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Lynn Uzzell on Madison's Notes
Michael Ramsey

At Liberty Law Blog, Lynn Uzzell (University of Virginia/University of Richmond, American politics & political theory):  Madison’s Notes: At Last, a New and Improved Look.  From the introduction: 

The Library of Congress last week released new digital scans of James Madison’s Notes of the Constitutional Convention, and they are exquisite. Researchers now have an invaluable resource for discovering the true worth of Madison’s Notes, which he revised throughout his life, and which were not published until 1840, four years after his death. Famously, he wanted them to be made public only after those who framed the Constitution had died. Sensing that his semi-official record of the deliberations in Philadelphia in 1787 would be a political football, he hoped that the passage of time might diminish this effect.

Of course, even so, the Notes were controversial as soon as they entered the public realm. Alexander Hamilton’s son tried to discredit them, starting in 1840. He has had many successors, but Madison’s Hand, the 2015 book by Boston College law professor Mary Sarah Bilder, has been the most systematic and the most successful attempt thus far to cast suspicion on the Notes. According to Bilder’s book, the Notes Madison kept during the proceedings were not originally intended as an objective record but were a subjective diary. Bilder also alleged that he frequently omitted material that he wished to keep hidden—sometimes replacing whole sheets merely to redact material—and that he invented speeches that had never been spoken. Supposedly it was all done (as Gordon Lloyd outlined in his review of this book for Law and Liberty) in service of the Madisonian and Jeffersonian struggle against the Federalists during the 1790s.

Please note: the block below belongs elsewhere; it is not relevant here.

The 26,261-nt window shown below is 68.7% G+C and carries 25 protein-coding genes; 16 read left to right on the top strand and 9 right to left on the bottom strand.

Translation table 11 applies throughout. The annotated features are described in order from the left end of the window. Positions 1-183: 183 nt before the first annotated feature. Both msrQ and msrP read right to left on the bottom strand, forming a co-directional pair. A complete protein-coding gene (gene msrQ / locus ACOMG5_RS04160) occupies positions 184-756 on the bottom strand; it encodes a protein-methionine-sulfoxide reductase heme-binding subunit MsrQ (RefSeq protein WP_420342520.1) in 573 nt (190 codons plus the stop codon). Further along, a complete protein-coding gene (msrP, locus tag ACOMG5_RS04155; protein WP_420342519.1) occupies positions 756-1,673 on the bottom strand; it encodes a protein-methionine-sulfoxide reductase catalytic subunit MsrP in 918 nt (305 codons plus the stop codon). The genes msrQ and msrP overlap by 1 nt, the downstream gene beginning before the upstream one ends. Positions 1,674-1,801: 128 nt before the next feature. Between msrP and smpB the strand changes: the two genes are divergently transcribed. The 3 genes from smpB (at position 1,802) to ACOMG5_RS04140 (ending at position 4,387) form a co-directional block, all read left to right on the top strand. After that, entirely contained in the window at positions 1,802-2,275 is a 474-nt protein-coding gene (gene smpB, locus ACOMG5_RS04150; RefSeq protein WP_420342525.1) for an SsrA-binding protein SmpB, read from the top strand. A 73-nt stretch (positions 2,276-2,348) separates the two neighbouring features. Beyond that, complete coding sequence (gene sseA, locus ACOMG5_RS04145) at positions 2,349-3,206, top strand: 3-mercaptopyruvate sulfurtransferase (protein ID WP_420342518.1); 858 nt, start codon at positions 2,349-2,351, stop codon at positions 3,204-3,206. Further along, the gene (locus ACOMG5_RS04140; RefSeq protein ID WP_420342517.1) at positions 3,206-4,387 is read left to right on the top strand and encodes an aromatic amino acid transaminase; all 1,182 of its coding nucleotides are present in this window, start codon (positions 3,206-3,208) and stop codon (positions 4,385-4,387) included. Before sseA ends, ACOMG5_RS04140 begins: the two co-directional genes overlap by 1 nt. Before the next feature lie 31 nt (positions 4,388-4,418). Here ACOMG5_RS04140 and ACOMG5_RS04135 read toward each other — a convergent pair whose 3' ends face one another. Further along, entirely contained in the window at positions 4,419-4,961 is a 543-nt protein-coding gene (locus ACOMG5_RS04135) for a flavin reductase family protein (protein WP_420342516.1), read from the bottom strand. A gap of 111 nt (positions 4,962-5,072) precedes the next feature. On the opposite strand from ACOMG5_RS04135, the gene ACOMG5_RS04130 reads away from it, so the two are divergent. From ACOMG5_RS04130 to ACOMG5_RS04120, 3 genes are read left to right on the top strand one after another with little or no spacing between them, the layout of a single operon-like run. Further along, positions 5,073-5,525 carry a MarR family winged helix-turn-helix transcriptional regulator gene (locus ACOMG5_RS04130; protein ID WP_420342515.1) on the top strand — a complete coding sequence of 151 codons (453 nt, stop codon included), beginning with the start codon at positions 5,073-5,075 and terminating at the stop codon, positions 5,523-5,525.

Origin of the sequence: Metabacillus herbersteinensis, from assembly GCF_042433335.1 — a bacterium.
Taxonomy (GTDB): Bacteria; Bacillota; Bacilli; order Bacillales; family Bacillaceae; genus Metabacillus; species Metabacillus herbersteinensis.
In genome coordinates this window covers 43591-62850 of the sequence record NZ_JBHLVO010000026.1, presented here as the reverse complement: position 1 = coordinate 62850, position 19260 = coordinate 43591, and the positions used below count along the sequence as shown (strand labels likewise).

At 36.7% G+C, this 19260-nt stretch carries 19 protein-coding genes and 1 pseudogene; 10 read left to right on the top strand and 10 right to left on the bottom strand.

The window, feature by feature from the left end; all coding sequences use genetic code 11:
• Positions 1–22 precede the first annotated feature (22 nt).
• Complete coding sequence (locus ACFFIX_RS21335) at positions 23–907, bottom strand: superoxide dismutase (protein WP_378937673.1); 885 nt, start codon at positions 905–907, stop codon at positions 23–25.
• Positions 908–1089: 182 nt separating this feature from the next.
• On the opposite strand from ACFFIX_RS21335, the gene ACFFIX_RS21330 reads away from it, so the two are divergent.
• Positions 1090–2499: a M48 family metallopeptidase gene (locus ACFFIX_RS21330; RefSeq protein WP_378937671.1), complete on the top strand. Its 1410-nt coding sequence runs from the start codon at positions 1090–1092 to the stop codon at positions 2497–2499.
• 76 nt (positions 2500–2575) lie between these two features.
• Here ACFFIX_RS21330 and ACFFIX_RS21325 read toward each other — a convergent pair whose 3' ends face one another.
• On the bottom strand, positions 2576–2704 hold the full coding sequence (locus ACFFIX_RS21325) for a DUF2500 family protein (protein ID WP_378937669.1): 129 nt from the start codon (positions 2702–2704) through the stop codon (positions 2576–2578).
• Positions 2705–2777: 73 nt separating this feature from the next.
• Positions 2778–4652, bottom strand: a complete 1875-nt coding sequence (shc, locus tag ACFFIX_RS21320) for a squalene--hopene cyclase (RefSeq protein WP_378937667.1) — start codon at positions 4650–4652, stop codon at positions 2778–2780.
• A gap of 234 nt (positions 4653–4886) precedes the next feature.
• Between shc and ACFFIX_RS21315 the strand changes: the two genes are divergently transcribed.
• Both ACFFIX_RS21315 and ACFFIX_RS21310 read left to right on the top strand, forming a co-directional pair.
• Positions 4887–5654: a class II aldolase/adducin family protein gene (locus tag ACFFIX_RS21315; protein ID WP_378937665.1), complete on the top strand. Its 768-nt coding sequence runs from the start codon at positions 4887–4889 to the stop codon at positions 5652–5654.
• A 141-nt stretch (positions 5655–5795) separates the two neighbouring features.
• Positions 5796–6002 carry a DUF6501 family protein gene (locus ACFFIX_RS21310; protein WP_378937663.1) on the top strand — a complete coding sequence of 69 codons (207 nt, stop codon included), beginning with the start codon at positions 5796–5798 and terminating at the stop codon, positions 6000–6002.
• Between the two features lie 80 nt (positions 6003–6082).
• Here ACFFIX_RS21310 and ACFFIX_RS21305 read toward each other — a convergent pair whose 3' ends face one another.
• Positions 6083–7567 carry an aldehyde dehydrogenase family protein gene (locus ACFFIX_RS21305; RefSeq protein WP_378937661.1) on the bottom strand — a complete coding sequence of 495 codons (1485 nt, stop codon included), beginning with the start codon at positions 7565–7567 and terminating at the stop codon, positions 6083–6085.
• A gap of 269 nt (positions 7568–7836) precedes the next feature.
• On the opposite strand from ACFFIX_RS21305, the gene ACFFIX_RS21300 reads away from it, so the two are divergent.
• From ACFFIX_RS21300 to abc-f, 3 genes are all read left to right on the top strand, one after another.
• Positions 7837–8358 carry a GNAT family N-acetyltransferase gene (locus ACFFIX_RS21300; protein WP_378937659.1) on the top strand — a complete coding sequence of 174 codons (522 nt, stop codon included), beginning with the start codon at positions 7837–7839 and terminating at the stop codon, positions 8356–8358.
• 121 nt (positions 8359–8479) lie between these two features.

And from further along:

To originalists of every variety I would say: there are several reasons you should care about the repeated attempts to discredit Madison’s Notes.

One is that the natural foe of originalism, however construed, is judicial fiat, and its historiographic counterpart can be found in these efforts to deny the reliability of the Notes. The proper role of historians, like the proper role of judges, is to exercise judgment, not will. The many attempts to debunk the Notes have relied not on Madison’s actual writings but on creative conjectures, speculations, and innuendo. They have been rife with factual errors, distortions, and serious omissions of fact. ...

(Plus four other reasons).  In conclusion:

For too long, Madison’s detractors have faced little accountability. Until now there was no easy way to check their claims. Researchers have found it exceedingly difficult to gain access to the papers labeled a “Top Treasure” by the Library of Congress, and prior reproductions of these pages have been of poor-to-middling quality. When I wrote to my congressman, Virginia Republican Bob Goodlatte, to describe this sad state of affairs, his office responded to my suggestion that a new set of high-resolution scans was long overdue. They persuaded the Library of Congress to prioritize the Notes within its existing digitization project, and the result is last week’s release of these high-resolution, color images.

With these sharper images, scholars can confidently assert that Madison’s Notes are far more trustworthy and unbiased than the spate of scholarship that has repeatedly sought to discredit them. However, given the bias against the Notes shown by various historians, and the indifference shown by various originalists, the question remains: Will there be sufficient numbers of scholars, writers, and historians who care about uncovering the truth?

An interesting counterpoint to efforts, within and outside originalism, to deemphasize or discredit Madison's notes.  Only one quibble -- the essay states: "The late Justice Antonin Scalia famously avoided any reference to the Convention debates when drafting his opinions."  As I've documented in my recent article on Scalia's originalism, that's not entirely true.  Scalia did sometimes (but not often) rely on the debates, without fully explaining his view of their relevance.

(Thanks to Mark Pulliam for the pointer).